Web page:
While Iowa cities must hold a referendum before developing any new municipal utility, the significant number of community networks in the state suggest the restriction isn’t currently a barrier to local investment. For a similar reason, Baller Stokes & Lide removed Colorado’s SB 152 from the list of state barriers. Colorado law still requires communities to vote to opt out of the state prohibition on municipal networks, but already more than 140 cities and counties have successfully reclaimed local authority, proving that this relatively minor hurdle should not be confused with laws in other states that more strongly limit competition.
To be clear: much of this legislation is unnecessary and serves little purpose other than to please large telecom monopolies like Comcast and AT&T. But labeling these laws “municipal broadband roadblocks” mischaracterizes their actual impact on local governments and could even discourage communities from pursuing a publicly owned broadband solution in a state where the legal stipulations can be overcome.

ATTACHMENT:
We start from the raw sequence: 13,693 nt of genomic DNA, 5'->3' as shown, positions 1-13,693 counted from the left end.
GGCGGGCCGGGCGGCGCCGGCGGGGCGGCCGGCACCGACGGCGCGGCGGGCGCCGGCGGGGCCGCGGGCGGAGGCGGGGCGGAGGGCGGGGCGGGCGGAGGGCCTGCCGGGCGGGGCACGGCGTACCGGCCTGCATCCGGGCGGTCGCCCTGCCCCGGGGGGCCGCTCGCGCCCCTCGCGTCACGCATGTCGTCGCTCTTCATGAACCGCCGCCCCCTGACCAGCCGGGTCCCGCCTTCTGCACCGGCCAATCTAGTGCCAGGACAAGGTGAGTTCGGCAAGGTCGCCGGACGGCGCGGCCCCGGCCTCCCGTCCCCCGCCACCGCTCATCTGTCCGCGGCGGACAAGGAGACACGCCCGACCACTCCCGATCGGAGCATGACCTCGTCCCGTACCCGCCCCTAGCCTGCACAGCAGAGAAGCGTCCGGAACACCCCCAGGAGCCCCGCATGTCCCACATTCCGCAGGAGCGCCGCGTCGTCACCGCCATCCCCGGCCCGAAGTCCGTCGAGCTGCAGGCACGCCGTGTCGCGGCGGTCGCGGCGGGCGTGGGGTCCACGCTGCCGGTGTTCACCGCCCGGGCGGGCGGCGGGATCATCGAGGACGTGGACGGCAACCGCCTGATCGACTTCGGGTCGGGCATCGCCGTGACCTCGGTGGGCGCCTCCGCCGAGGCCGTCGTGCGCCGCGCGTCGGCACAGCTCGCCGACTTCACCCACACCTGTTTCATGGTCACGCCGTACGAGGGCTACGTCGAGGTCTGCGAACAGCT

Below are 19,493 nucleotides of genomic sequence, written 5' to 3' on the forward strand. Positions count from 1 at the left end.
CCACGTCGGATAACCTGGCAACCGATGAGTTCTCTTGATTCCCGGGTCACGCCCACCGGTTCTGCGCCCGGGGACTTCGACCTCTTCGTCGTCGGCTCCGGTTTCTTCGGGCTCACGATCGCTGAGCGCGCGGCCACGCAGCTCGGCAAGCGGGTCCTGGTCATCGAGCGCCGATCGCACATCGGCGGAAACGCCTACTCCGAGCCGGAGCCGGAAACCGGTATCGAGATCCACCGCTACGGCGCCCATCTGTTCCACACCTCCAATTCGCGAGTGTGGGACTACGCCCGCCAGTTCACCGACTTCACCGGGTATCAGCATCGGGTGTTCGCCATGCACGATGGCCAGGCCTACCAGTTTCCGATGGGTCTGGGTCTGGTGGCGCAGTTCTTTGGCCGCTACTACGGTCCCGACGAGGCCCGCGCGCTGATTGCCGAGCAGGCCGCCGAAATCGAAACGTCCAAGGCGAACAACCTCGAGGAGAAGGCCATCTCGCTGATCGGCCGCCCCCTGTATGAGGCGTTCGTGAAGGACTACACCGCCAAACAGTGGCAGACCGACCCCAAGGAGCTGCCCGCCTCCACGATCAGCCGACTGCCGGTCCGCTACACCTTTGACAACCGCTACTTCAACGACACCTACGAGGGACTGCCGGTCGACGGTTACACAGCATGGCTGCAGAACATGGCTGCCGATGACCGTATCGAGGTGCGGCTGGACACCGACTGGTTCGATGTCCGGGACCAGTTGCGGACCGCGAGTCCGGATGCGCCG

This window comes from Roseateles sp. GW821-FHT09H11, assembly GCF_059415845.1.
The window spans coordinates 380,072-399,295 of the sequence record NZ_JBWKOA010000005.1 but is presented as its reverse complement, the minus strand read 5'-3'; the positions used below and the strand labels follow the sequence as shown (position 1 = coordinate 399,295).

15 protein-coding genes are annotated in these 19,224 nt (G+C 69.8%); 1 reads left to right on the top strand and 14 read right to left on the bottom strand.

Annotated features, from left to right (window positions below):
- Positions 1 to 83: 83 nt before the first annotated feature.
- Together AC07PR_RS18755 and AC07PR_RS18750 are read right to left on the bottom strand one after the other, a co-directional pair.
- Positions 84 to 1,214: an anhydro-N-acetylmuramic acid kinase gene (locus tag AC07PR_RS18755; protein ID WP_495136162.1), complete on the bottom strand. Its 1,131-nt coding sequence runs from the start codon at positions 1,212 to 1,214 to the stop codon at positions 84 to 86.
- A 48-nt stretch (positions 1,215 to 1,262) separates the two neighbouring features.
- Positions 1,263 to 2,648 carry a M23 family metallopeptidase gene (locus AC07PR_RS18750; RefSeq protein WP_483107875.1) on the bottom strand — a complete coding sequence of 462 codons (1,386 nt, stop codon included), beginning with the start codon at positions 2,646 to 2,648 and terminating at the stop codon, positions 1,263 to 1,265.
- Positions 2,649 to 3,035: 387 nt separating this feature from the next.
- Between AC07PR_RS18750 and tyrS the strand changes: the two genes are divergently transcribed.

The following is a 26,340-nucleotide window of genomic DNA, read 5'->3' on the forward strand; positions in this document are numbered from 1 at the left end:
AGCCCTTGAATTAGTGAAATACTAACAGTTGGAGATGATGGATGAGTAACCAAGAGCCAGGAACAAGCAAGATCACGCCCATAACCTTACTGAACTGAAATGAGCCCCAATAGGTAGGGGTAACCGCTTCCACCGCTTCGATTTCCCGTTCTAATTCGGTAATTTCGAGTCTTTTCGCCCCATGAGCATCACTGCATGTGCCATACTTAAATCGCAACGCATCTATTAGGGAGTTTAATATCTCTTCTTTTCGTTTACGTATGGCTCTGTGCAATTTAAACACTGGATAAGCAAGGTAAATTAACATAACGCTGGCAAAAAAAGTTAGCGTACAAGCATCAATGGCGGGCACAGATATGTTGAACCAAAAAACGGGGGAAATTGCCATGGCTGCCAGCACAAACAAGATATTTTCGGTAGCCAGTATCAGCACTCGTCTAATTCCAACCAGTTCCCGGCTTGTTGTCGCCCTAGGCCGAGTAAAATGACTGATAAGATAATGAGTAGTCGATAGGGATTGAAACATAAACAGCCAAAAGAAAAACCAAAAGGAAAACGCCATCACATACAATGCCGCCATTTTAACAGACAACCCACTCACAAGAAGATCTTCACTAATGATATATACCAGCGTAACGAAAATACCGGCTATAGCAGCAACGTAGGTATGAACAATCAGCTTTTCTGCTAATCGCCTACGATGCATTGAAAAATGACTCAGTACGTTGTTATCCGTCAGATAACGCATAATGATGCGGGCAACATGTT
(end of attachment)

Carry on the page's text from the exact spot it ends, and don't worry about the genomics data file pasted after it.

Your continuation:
For a more in depth discussion on the differences between Baller Stoke & Lide’s and BroadbandNow’s assessments of state broadband preemption, listen to episode 368 of the Community Broadband Bits podcast.
State Preemption Stalemate
In contrast to sensationalist reports of growing state preemption, the 2019 legislative session was actually more of a detente rather than a call to arms for municipal broadband networks and state legislatures. No states passed new laws to restrict community owned connectivity, and at least one state, Arkansas, even loosened its ban on some municipal networks.
While it’s unclear whether this is a turning point in the fight for local authority or just the calm before the storm, laws in 19 states still prevent local governments from investing in municipal broadband networks. Legislators in those states should remove these legal barriers if they truly want all of their constituents to have a choice in modern, high-speed Internet access.
Photo credit pasja1000 via Pixabay.